Patients, Survivors Share Tips for Cancer-Related Insomnia

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We asked the CURE® audience how they coped with insomnia after a cancer diagnosis. Here is what they had to say.

It is not uncommon for patients with cancer to experience insomnia (difficulty sleeping) during treatment and even into survivorship. In fact, according to the American Cancer Society, nearly 40% of survivors still face sleeping issues up to five years after being diagnosed.

READ MORE: How Cancer Survivors, Patients Can Better Optimize Sleep

In light of this widespread issue, we recently asked our social media audience of patients, survivors and caregivers of those with cancer the following #CUREConnect question: “Did you experience insomnia during or after cancer? How did you cope?”

Here is what they had to say:

“I’m still dealing with insomnia. I tried many things and they only help temporarily. I tried exercise, meditation. (I) use sleep apps.” — Irmita

“Nighttime was the worst. I literally needed a bedtime story or meditation to put me to sleep when I was first diagnosed. The app ‘Better Sleep’ (used to be called Relax Melodies) saved my sleep.” — Nicky H.

“After cancer, it was insomnia and depression and the only way I copped was medication (Remeron and Lexapro).” — Fatima A.

“After- still taking Tylenol PM and only works for about five hours.” — Terri N.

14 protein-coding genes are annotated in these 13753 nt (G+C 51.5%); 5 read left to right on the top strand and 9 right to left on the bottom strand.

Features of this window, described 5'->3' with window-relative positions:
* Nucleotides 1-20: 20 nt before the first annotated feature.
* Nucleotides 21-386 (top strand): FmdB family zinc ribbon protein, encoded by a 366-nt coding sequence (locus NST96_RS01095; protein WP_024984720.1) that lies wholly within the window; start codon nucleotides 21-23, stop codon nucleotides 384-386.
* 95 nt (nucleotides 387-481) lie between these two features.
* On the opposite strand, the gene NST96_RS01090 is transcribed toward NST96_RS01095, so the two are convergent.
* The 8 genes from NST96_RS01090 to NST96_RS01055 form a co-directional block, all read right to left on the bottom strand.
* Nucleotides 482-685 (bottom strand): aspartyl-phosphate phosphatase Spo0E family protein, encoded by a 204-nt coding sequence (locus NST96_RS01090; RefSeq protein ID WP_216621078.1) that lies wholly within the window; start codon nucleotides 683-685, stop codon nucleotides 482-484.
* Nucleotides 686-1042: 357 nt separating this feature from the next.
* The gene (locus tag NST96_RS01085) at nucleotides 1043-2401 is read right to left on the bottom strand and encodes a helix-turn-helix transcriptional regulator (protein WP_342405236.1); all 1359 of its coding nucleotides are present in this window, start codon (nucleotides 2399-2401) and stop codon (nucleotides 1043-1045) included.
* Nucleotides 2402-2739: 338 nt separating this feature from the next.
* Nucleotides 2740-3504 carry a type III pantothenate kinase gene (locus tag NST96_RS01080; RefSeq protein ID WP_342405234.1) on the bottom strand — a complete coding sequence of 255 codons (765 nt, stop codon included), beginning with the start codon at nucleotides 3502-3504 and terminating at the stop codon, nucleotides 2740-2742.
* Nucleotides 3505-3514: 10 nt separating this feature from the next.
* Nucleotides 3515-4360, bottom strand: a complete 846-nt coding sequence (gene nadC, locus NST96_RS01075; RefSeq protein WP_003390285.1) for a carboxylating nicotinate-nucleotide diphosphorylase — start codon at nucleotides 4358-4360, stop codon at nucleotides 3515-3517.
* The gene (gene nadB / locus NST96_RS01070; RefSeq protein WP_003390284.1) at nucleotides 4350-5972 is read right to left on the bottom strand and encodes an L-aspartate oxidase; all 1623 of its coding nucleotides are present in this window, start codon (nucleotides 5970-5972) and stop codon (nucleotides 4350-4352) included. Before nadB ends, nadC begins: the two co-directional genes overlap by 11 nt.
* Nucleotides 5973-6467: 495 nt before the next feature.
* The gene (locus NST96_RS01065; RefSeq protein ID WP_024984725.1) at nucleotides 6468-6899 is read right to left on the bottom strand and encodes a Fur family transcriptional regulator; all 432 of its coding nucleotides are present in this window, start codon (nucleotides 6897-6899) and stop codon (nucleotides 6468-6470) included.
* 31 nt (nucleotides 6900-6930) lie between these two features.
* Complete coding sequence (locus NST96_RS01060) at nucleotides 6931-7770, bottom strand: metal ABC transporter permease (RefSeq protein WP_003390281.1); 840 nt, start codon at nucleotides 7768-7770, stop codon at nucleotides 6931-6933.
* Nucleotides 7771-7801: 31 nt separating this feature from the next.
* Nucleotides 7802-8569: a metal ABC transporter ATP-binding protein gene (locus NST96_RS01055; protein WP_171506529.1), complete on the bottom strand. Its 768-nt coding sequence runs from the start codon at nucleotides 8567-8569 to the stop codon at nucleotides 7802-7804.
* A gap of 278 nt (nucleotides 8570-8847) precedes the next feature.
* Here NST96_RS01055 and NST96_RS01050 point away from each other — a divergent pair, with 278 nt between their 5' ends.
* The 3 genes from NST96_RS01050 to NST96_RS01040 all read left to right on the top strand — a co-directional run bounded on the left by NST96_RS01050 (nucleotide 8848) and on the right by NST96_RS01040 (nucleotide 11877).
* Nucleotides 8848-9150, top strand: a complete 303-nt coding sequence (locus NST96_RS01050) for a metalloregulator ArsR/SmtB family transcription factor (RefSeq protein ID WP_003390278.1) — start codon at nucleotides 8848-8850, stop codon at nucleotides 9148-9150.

“What works for me is medical marijuana gummies.” — Instagram user

“So much insomnia. I use meditation, acupuncture and medication. It’s been four years and it’s still a bumpy road.” — Shannon S.

READ MORE: Acupuncture Can Improve Sleep for Cancer Survivors With Chronic Pain

“I had horrible insomnia; I blame it on the steroids. I had friends to talk to on social media between 3:00 and 4:00 a.m. everyday and that did help. I did finally use sleep aids and marijuana products they all work.” — Karen L.

“It was the steroids. I slept (for a) max of four hours a night for almost a year. The only thing that helped was going off them.” — Becca

“Initially steroids and anxiety caused insomnia. My oncologist offered a sleep aid prescription and I had no problem accepting. I needed to shut up the voices in my head w/deep sleep. I still keep it on hand, but fatigue is the challenge. I sleep a lot. So I go w/what my body needs.” — Kelly Irvin, a CURE® contributor

However, some patients sleep more than usual after being diagnosed.

“I was really concerned that I was sleeping more than ever after all of the toxic recommended treatments that I agreed to.” — Yvonne G.

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